• The person needs to shower for at least three minutes, so it can be helpful to provide a timer. A complete shower means washing his/her hair, body and under fingernails.
  • Provide different towels for the “on-farm” and the “off-farm” sides. This is as easy as using different colored towels, such as red for on-farm and blue for off-farm. 

Another option is to towel yourself dry within the shower when you come off the farm, leaving the towel on the on-farm side. “At some point it comes down to trust that employees are doing things correctly,” adds Carr.

The point is to keep the on-farm towels on that side of the facility and the off-farm towels separate, including washing them separately.

If Carr had his druthers, you wouldn’t shower as you leave the farm. A couple of his boar-stud clients follow this rule, and it’s something commercial operations should consider. “There’s really no benefit to your farm to have people shower when they leave the site,” he says.

  • At this point of the process you can towel off on the on-farm side and put on clean clothing. Provide a selection of sizes of clean boots and clean clothes for the person on the shower’s on-farm side. Write names on all staff boots, to avoid confusion.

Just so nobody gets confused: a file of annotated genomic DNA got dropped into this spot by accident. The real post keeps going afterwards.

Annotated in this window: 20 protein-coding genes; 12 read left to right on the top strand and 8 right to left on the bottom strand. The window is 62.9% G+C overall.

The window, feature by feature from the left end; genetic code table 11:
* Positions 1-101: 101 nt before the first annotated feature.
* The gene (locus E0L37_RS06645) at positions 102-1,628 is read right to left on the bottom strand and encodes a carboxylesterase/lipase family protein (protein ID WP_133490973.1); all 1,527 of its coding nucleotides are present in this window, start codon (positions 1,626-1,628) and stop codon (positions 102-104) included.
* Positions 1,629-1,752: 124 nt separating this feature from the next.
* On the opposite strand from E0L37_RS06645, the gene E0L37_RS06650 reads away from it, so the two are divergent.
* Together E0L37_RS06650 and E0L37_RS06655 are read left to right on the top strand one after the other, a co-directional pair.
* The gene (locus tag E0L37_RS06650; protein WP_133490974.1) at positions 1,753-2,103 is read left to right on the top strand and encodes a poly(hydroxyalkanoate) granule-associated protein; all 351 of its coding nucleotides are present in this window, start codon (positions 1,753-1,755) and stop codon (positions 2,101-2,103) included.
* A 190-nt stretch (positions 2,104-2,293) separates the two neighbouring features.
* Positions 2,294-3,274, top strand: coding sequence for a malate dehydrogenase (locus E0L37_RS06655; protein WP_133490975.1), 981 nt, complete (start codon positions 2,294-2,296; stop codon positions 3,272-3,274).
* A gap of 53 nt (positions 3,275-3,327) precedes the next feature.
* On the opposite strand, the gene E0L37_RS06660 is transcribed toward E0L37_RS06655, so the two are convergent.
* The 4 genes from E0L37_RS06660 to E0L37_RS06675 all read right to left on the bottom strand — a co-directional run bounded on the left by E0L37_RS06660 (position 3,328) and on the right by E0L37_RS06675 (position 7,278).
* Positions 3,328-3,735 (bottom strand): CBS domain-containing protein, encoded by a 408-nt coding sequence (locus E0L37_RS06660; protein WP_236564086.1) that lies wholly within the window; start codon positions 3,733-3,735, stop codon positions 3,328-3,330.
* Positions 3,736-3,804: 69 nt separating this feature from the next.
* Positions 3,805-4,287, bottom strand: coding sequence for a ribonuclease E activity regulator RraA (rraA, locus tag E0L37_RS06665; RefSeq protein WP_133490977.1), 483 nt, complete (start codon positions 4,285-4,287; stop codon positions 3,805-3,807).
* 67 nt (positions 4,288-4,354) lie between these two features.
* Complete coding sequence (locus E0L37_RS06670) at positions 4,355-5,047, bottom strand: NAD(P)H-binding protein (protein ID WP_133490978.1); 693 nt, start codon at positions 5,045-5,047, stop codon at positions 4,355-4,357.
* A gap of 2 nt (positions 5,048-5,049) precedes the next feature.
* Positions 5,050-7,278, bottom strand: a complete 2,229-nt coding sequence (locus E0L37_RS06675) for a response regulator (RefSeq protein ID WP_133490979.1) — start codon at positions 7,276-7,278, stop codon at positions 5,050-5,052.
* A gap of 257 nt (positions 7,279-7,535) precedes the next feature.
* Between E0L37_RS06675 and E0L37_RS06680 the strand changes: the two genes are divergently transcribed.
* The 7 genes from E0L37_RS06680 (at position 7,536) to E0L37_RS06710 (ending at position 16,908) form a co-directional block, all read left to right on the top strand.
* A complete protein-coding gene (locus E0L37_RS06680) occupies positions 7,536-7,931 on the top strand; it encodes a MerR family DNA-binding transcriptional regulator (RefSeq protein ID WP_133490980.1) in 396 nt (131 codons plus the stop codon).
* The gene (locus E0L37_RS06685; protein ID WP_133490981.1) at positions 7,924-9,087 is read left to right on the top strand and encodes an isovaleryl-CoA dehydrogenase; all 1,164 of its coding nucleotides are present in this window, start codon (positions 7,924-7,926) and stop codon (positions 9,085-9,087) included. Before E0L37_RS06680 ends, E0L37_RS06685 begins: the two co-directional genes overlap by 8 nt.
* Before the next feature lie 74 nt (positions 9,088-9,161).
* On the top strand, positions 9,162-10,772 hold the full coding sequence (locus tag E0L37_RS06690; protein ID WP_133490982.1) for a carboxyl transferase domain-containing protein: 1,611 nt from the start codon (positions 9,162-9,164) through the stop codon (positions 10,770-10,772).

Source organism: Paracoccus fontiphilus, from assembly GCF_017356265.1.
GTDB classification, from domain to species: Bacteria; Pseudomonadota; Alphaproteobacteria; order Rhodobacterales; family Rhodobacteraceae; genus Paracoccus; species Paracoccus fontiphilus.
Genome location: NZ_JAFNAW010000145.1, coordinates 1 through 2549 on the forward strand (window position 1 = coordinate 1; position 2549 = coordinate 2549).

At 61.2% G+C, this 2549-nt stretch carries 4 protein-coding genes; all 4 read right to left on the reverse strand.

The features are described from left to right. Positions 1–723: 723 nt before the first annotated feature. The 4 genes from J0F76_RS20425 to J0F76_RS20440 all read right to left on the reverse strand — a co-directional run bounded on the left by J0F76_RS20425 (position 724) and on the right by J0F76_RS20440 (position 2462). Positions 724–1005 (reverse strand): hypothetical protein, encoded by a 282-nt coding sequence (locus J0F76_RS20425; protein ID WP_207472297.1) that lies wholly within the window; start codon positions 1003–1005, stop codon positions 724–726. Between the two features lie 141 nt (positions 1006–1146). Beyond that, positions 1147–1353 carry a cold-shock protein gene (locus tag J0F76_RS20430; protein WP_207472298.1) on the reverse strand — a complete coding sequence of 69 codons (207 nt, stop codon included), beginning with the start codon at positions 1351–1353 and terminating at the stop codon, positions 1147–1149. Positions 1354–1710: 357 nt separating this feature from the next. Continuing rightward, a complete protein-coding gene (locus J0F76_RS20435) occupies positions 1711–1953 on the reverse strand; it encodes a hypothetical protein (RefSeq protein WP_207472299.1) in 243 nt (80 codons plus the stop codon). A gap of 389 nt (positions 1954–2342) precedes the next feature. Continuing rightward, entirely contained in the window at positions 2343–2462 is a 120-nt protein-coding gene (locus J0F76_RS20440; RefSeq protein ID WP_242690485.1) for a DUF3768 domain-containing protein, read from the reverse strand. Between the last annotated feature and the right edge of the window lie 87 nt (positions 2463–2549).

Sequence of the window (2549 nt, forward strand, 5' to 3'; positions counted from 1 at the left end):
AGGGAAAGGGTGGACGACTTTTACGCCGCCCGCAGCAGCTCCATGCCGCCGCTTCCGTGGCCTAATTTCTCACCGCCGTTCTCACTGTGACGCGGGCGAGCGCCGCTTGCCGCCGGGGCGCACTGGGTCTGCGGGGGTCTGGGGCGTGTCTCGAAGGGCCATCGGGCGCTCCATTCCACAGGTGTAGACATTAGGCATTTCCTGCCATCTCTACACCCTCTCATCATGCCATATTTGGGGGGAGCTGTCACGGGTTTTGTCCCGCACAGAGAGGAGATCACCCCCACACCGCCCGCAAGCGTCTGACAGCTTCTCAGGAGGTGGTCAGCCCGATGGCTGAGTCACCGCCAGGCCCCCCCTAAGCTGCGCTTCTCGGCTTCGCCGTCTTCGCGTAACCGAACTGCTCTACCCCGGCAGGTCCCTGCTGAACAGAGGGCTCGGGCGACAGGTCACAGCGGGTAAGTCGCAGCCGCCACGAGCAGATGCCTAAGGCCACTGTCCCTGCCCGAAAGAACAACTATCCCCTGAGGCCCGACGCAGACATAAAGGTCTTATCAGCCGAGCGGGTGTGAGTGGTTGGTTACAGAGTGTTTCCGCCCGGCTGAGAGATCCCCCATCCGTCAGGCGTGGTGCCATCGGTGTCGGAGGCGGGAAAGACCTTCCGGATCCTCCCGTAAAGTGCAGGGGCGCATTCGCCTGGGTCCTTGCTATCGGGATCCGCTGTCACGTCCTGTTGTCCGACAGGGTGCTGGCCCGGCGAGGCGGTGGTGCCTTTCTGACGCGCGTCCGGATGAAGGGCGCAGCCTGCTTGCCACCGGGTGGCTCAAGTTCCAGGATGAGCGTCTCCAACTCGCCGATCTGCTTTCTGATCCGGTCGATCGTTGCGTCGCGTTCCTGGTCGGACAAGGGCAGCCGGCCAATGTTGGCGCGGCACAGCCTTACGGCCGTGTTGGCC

Carr notes that one of his boar studs uses disposable underwear, socks and pants for all visitors. If this seems too extreme, at least provide the necessary clean clothing in a variety of sizes for both male and female visitors.

Upon exiting a facility:

  • Provide a dirty-clothes hamper to collect towels and clothing. Make sure clothing is laundered before it’s worn again. Make sure people use a clean towel for each shower.
  • People should put shoes on outside of the shower block.
  • Thoroughly clean all boots with the boot cleaner provided, including the soles and heels.
  • Repair all damaged clothing before re-use.

Biosecurity needs to be a priority. This includes your shower facility. You don’t want a seemingly minor breakdown in your protocols to cause a major problem for your herd. 

You Can Prevent Disease Transmission

Can people transmit swine diseases? Researchers are still trying to answer that question. Sandy Amass, DVM, Purdue University, says with diseases that can affect both people and animals, such as Salmonella or influenza, there’s a chance it could spread to pigs if you’re infected and have a fever. 

As for other diseases, Amass has compiled biosecurity
research on people’s ability to mechanically transmit swine pathogens. Here are the findings on four diseases: